Are you gathering credit card information via your website? You will definitely need a Security Certificate for that. Are you just asking for email addresses via a contact form? Then you may not need a Security Certificate for that. In this blog we explain what a Security Certificate is, the benefits of having one, and how to decide if it’s right for you.


A security certificate, better known as an SSL Certificate, is a small data file that allows secure connections from a web server to a browser. An SSL is used to secure credit card transactions, data transfer and logins and other sensitive data (GlobalSign). The signifier for a website with an SSL Certificate is an HTTPS application protocol in your web address (rather than the standard HTTP).


Obtaining an SSL Certificate for your website is not free; it is available to purchase for a small fee. However, despite the additional cost, there are profound benefits to having an SSL Certificate.

1. Protect Sensitive Data

A Security Certificate will allow you to transfer confidential information without putting you or your customers at risk. It is a necessity for any e-commerce website.

2. Improve Search Engine Rankings

In August of 2014, Google announced that adding an SSL Certificate to your website would earn it a slight ranking benefit. While it is a small factor, it can still benefit your SEO.

3. Communicate to Users Your Site is Secure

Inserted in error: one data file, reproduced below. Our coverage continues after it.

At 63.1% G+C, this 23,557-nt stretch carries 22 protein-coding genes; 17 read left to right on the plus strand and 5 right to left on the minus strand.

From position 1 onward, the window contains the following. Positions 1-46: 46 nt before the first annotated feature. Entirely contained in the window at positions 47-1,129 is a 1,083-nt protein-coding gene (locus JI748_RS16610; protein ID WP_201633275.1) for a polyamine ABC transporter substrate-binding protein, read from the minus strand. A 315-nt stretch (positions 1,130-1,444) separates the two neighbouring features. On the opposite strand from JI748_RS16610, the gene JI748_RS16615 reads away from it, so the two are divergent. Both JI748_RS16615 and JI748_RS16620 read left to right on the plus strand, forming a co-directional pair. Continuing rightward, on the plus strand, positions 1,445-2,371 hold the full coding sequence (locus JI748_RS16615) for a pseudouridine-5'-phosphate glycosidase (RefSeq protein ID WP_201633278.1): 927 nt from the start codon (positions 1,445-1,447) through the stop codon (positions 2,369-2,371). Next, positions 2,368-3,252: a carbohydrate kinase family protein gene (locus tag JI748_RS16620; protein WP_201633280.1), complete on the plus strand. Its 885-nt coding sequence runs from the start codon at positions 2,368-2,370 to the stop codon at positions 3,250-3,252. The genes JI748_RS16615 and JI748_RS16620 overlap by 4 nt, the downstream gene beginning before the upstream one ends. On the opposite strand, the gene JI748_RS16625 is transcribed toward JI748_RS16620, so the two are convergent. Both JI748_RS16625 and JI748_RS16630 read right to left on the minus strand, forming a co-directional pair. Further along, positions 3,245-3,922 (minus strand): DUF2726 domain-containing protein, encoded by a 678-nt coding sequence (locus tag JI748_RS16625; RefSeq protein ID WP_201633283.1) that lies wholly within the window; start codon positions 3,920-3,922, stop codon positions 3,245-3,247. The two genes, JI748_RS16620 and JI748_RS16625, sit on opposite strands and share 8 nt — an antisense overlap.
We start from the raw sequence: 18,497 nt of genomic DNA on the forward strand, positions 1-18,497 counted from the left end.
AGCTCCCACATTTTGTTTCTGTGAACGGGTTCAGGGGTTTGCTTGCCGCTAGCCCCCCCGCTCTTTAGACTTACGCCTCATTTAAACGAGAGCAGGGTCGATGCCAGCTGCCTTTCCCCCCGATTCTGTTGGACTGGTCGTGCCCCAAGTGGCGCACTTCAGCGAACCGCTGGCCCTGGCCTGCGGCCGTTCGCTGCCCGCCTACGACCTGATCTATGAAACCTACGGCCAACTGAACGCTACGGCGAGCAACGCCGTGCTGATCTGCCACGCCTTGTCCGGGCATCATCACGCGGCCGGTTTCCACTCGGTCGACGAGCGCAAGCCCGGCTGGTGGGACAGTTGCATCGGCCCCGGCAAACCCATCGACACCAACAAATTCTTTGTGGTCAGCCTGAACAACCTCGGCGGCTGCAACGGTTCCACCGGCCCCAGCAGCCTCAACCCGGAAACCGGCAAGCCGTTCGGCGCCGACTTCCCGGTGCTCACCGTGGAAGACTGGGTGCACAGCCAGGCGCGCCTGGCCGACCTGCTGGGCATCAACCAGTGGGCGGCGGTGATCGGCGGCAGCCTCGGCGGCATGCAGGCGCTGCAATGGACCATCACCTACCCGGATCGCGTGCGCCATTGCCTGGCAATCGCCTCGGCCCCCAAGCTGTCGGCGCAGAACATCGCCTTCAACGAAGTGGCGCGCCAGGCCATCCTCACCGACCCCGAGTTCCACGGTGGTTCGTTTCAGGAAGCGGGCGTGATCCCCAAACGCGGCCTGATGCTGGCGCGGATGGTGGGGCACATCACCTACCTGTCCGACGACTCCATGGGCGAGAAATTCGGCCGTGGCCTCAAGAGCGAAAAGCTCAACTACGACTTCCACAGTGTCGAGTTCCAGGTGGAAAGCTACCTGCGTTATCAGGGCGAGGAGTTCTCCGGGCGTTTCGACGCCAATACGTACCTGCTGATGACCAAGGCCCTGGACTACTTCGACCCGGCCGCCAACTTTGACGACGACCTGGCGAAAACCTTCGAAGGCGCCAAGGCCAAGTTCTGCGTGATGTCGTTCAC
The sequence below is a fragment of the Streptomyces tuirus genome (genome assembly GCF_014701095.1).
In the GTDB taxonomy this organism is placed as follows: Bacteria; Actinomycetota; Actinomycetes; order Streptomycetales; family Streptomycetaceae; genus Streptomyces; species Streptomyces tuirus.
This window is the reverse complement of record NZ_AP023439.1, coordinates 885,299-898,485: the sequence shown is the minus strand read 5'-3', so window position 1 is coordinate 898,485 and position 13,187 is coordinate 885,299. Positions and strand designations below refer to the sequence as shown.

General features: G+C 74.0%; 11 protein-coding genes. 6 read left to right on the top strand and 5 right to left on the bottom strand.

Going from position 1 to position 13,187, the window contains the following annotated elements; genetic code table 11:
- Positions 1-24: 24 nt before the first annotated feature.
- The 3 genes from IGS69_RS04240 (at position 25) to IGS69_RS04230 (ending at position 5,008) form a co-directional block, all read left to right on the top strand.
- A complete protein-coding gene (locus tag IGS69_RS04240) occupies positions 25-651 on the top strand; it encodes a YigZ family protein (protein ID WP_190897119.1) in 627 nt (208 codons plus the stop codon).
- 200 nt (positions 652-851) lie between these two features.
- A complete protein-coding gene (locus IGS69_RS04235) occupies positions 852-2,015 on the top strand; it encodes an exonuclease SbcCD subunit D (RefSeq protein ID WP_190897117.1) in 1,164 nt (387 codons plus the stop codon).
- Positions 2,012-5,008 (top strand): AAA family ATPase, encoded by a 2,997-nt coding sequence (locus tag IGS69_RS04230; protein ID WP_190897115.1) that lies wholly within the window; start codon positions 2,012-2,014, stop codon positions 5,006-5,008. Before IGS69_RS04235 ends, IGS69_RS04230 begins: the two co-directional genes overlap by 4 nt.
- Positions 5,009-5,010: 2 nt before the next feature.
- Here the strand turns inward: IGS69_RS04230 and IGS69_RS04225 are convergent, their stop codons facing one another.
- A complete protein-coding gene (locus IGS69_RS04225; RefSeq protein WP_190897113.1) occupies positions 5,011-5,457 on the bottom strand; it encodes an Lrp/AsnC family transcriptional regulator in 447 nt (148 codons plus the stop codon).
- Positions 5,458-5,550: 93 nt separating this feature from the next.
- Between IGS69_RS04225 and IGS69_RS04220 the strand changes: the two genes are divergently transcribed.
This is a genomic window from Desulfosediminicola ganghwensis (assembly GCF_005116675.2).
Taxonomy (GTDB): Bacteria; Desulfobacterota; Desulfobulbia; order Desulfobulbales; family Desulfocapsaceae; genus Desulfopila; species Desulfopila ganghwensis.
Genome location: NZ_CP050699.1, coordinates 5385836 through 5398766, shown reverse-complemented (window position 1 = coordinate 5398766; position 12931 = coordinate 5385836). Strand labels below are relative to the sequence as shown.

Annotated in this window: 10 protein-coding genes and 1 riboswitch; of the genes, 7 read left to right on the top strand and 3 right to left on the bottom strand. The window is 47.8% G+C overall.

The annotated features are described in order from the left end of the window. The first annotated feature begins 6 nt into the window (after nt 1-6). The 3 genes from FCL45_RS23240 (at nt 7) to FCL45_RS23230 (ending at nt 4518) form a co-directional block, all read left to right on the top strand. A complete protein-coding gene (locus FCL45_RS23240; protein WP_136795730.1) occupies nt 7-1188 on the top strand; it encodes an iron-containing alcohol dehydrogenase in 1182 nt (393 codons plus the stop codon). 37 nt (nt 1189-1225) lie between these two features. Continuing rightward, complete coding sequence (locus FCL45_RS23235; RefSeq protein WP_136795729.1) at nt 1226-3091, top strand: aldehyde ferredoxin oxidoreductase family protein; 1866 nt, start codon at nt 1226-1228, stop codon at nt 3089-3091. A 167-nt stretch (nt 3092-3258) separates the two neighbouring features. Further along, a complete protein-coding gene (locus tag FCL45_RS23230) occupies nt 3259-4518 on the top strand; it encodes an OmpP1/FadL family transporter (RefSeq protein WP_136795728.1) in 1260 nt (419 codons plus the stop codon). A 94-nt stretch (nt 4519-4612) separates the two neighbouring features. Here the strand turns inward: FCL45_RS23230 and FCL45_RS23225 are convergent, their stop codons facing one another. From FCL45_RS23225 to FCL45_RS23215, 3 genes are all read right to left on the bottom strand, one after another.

Having that HTTPS application protocol at the beginning of your web address communicates to users that your website is secure. With cybercrime so prevalent in today’s society, users like added reassurance that their activity on your website is protected.


While switching your website to HTTPS can have its benefits, we do not recommend it for everyone. If you are not storing or transferring any sensitive information on your website, then a Security Certificate is probably not a necessity. Remember that there is a cost to purchasing the SSL Certificate. Additionally, having an SSL on your website may slow down overall load time because it adds an extra step of secure verification to the loading process. Still can’t decide what is best for you? Read our blog to learn more about the pros and cons of switching from HTTP to HTTPS.

SOURCE: Informatics (2017), VIEW LINK.


Tuesday, February 26, 2019

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